Sue Wilson
House District 7
Your representative in the Wyoming legislature
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The Issues


This page was written during my campaign for the legislature.  I've decided to leave it up for a while, so you can see if what happens in the legislature has any relation to what we thought the issues were.  The red text was added at the end of the 2013 session as follow-up [and throughout the 2013 interim].

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I was interviewed by the Wyoming Tribune-Eagle on June 19th (2012).  You can view the video of that interview at http://www.ustream.tv/recorded/23423878.  The Tribune-Eagle interview mainly covered the state budget, economic diversification, and education.

The paragraphs below are my previously-written comments about what I think the issues are in Wyoming and House District 7.  Not all these issues were covered in the interview.

The Budget

A lot of Wyoming's revenue comes from the energy sector.  With natural gas prices down, the Governor has asked the State to evaluate an 8% budget cut.  These cuts will be painful, but there may be a silver lining if the situation forces us to evaluate what the government really needs to do.  Not only is the best government the government closest to the people, but problems should be addressed at the lowest level of society possible--individuals, families, social and religious organizations, and communities.  There may be opportunities for communities and individuals to play a more important role in public health, education, the arts, and other cultural fields.

Healthcare and education spending make up almost 60% of the State budget. With my years of experience in those fields, I will be able to make wise decisions about any cuts in these areas.

The Medicaid program uses almost $1 out of every $5 spent in the Wyoming general fund.  I helped present the Medicaid reform bill (SF 60) on the House floor (see photo).  We will be working with the Department of Health on Medicaid reform during the interim. 


Healthcare

Wyoming has significant challenges in the healthcare system.  The State's spending on healthcare has doubled in the last ten years.  Almost one-third of our state is either uninsured or on Medicaid.  Half the state is considered a health professional shortage area. 

While I believe the private sector can provide the care that Wyoming wants and needs, the legislature needs to make sure  that our laws strengthen and improve the ability of providers to provide care, and the ability of people to pay for that care.  I want to encourage insurance pools, increase the number of healthcare providers in Wyoming, and make Medicaid programs more cost-effective.  
In the Labor committee I worked on HB 82, Interstate sales of health insurance, which passed both chambers and was signed by the governor.  This bill will enable Wyoming residents to buy a health insurance policy that is sold in another state, if they find a policy that seems better or less expensive.  I commented on the Medicaid reform bill above.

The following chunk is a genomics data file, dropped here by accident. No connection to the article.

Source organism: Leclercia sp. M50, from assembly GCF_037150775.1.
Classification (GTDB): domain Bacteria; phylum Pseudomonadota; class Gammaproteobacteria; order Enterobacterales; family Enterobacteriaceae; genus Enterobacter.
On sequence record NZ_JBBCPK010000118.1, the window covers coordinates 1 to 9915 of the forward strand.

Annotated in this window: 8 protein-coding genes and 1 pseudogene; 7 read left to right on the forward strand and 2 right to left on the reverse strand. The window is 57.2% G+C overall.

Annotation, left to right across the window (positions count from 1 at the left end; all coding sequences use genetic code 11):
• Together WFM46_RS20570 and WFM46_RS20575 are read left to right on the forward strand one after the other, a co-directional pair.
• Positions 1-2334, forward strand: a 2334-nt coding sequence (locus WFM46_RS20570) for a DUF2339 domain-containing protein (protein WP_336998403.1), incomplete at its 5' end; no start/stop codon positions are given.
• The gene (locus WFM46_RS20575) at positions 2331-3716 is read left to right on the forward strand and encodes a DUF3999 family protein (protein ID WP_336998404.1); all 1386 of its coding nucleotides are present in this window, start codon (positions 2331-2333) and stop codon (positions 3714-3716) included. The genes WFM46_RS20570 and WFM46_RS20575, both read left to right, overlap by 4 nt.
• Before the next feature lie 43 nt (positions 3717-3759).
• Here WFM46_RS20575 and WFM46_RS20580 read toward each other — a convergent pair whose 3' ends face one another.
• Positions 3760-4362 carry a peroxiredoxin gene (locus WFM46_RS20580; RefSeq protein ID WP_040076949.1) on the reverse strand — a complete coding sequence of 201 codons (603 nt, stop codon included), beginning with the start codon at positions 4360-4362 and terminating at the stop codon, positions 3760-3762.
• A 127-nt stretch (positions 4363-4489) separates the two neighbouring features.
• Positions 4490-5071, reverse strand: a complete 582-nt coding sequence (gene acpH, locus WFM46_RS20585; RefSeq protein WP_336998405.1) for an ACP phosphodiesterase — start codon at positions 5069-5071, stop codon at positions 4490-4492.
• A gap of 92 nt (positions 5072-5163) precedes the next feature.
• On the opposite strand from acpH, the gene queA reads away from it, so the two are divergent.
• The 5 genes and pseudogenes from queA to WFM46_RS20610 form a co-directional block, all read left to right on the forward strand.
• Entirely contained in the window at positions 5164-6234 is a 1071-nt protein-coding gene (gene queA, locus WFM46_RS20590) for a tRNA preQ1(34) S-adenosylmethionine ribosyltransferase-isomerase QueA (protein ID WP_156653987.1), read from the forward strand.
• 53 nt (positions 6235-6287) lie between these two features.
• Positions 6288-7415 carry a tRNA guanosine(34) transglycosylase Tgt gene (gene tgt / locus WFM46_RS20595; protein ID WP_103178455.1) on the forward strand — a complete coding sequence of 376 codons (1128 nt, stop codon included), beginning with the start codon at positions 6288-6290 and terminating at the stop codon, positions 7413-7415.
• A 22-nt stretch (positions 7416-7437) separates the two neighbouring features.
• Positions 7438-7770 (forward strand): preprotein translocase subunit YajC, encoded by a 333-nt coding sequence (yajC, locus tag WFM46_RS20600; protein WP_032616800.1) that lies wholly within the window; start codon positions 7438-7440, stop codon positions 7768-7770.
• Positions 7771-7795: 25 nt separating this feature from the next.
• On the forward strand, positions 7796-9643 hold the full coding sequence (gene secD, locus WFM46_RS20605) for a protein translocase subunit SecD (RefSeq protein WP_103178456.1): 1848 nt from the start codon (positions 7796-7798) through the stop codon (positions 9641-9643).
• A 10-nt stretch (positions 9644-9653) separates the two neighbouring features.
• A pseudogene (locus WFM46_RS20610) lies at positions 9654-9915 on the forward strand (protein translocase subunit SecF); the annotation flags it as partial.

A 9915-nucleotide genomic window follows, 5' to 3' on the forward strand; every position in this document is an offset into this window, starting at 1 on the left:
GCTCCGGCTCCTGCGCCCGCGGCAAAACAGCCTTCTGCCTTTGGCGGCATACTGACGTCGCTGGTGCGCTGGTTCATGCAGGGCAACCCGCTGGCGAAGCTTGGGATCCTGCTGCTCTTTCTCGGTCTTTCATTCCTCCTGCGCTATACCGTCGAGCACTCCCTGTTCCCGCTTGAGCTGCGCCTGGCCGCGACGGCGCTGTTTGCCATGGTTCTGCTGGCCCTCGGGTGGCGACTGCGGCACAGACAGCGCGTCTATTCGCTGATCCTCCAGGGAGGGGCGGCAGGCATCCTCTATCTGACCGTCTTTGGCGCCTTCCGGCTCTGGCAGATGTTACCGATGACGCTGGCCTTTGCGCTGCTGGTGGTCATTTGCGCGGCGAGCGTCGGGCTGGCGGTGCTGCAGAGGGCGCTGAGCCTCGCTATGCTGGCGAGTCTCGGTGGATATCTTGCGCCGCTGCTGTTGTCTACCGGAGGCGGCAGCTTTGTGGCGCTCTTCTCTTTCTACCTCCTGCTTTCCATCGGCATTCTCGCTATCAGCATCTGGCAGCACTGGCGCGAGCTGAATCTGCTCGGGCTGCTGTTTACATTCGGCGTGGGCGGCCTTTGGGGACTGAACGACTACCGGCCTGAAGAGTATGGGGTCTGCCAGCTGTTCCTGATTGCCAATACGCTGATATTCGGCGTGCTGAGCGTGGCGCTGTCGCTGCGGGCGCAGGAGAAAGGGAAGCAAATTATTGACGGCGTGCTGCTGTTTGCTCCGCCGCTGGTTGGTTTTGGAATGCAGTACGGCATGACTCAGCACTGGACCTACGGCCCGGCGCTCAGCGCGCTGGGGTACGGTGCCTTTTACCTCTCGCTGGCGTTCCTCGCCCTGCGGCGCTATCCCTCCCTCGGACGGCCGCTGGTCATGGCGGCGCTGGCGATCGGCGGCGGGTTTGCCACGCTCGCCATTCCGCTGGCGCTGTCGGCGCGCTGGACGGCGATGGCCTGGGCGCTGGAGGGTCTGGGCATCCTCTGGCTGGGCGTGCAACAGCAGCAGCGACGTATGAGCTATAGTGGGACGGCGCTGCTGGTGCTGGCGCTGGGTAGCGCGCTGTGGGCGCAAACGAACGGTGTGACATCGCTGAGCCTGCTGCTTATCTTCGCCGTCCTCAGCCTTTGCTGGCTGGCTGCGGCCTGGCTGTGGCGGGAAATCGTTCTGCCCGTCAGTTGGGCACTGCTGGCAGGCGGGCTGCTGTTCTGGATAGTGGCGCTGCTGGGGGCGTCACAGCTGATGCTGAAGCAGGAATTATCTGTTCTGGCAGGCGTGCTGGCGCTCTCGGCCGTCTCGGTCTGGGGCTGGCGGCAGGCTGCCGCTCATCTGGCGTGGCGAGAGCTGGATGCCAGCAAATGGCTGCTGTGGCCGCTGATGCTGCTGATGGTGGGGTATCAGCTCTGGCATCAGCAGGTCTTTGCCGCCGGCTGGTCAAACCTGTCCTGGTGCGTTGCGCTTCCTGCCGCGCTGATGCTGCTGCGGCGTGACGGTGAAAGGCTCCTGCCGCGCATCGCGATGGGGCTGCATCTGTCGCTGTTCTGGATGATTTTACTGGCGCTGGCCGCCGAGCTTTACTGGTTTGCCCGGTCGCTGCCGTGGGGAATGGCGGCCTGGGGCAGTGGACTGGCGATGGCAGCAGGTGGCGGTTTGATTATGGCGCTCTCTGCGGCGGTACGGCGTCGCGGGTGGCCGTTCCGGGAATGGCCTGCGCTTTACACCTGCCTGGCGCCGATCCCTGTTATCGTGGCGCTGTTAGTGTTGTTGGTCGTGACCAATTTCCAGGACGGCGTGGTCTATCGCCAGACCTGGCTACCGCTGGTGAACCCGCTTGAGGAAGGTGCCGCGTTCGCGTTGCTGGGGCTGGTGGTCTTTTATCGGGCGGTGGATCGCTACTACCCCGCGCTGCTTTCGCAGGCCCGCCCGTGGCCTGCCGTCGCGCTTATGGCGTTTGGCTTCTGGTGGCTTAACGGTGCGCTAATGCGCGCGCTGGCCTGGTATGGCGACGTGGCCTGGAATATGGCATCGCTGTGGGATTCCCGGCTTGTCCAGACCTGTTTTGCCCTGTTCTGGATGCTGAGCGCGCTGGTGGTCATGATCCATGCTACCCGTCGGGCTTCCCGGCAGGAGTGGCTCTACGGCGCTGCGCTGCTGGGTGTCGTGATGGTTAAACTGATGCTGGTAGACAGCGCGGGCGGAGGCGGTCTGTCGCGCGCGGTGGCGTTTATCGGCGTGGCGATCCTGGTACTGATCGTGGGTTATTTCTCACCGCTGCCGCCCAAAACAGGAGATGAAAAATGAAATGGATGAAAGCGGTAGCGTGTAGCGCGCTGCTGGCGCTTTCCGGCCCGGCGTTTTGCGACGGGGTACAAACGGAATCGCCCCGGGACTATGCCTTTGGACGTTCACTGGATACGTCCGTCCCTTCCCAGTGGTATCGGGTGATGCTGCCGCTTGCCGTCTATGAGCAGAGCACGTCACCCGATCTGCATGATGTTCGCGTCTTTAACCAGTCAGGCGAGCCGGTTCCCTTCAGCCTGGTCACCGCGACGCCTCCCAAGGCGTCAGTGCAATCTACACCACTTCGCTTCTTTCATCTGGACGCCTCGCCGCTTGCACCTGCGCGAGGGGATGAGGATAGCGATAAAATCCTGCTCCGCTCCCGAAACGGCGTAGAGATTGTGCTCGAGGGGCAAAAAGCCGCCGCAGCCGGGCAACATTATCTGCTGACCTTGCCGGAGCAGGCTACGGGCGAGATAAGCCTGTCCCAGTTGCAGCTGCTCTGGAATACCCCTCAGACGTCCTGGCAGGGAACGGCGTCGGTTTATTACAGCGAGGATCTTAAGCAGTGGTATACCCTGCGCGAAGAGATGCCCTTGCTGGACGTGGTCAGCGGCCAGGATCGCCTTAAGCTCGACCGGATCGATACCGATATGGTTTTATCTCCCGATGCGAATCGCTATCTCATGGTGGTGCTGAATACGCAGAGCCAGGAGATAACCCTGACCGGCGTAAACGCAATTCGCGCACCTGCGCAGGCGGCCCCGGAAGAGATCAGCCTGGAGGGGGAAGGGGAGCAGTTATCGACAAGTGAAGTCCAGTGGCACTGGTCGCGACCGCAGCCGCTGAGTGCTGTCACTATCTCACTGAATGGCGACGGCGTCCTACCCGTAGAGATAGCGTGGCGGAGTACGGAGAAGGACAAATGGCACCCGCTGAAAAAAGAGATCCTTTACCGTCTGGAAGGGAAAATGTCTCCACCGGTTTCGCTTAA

So far, I have not had a chance to work on increasing the number of healthcare providers. There will be some opportunity to look at that issue when the Department of Health brings its proposed budget to the Labor committee in the fall. 

In June the Supreme Court released its decision upholding most of the Affordable Care Act ("Obamacare"). 
You can read my article "Now what?  Obamacare and Wyoming" here.  It is not a short article, because the healthcare system is complex.  The problems cannot be solved with slogans and sound-bites.

In the 2010-2012 there were only three legislators (out of 90) who listed healthcare experience  on their internet information form.  I have a Master's degree in Healthcare Administration, and will be able to make a significant contribution to evaluating and improving our healthcare situation in Wyoming.  Now there are four of us:  an optometrist, two nurses, and me.
Education

Our state's expenditure per pupil is the 4th highest in the nation, yet more than 25% of our students need remedial classes in college.  We are not getting the value we want for the money we are paying.

We don't need to spend more money on fancy facilities. We do need to make sure that our teachers know what they should be teaching. Our current standards are vague. For example, the Wyoming government standards say "Students are able to thoroughly discuss the contributions of important historical figures and events." Do we care who and what?  Other states specify the Magna Carta, the English Bill of Rights, Hobbes, Locke, Montesquieu, George Mason, Thomas Jefferson, and James Madison.  More specific standards would not only provide the students with a better education, but also would enable us to save some of the money we're spending on reviewing, re-teaching, and hiring administrative staff.
It turns out that the State Board of Education is responsible for setting the state-wide curriculum standards.  They are continuing to work on increasing the standards.  Click here for my analysis of the Common Core standards.

During the 2013 legislative session we passed two bills on education accountability (HB 72, regarding the assessment of teachers and principals, and HB 91, which looks at student assessment).  I do not serve on the Education committee in the House, but I have been assigned to the Education Committee of the Council of State Governments-West.  I will be attending their meeting in on August 1st to see if the other western states have any good ideas that we could adopt.

Teaching is unlike most other professions--if you do a bad job it may not be obvious for several years.  We have to give new teachers, especially, the mentoring and evaluation they need to succeed in the classroom.  Feedback should come throughout the year, not just after the student test scores come out.  We will insist on quality teachers, but the teachers and administrators need to know they have our support when they discipline disruptive students.  Finally, not all students fit into the same box. Our children need to have opportunities to take both advanced math and auto shop if that's where their strengths and interests lie.

Wyoming needs more training programs for healthcare and technology professions. The Wyoming Department of Workforce Services says our state colleges are only graduating two-thirds of the number of nurses we need in the state.   A more highly-trained workforce will provide better services to the people of Wyoming, and enable businesses to grow and be more productive.  In addition, our children would be able to enroll in the training programs they want here in Wyoming, and then will be more likely to stay here after graduation.
See my note above on healthcare providers.  [9/2013--I have met with the Dean of the UW Nursing School to find out more about the BSN and Advanced Practice Nursing programs, and what the challenges are in expanding them.  I am also on the Family Practice residency taskforce, evaluating our medical residency program.  I will be looking at improving our ability to recruit providers and keep new graduates in-state.]